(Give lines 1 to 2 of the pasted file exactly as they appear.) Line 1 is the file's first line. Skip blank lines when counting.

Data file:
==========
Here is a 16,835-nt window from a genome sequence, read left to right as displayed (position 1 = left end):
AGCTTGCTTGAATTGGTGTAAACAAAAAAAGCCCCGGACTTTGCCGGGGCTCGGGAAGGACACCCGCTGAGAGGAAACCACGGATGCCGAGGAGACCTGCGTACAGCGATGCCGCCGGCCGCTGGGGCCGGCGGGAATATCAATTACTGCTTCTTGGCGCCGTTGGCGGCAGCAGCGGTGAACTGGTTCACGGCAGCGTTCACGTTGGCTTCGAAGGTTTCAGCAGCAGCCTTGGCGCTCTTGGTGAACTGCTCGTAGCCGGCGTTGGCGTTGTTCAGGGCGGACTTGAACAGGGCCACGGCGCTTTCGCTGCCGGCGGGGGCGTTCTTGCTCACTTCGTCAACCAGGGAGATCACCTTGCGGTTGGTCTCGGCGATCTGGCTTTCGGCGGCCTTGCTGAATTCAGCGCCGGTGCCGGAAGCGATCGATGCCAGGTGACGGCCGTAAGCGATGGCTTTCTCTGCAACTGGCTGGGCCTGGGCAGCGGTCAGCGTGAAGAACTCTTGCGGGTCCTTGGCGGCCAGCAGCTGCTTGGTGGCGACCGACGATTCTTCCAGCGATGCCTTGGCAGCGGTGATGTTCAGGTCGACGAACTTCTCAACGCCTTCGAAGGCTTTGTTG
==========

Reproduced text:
Here is a 16,835-nt window from a genome sequence, read left to right as displayed (position 1 = left end):
AGCTTGCTTGAATTGGTGTAAACAAAAAAAGCCCCGGACTTTGCCGGGGCTCGGGAAGGACACCCGCTGAGAGGAAACCACGGATGCCGAGGAGACCTGCGTACAGCGATGCCGCCGGCCGCTGGGGCCGGCGGGAATATCAATTACTGCTTCTTGGCGCCGTTGGCGGCAGCAGCGGTGAACTGGTTCACGGCAGCGTTCACGTTGGCTTCGAAGGTTTCAGCAGCAGCCTTGGCGCTCTTGGTGAACTGCTCGTAGCCGGCGTTGGCGTTGTTCAGGGCGGACTTGAACAGGGCCACGGCGCTTTCGCTGCCGGCGGGGGCGTTCTTGCTCACTTCGTCAACCAGGGAGATCACCTTGCGGTTGGTCTCGGCGATCTGGCTTTCGGCGGCCTTGCTGAATTCAGCGCCGGTGCCGGAAGCGATCGATGCCAGGTGACGGCCGTAAGCGATGGCTTTCTCTGCAACTGGCTGGGCCTGGGCAGCGGTCAGCGTGAAGAACTCTTGCGGGTCCTTGGCGGCCAGCAGCTGCTTGGTGGCGACCGACGATTCTTCCAGCGATGCCTTGGCAGCGGTGATGTTCAGGTCGACGAACTTCTCAACGCCTTCGAAGGCTTTGTTG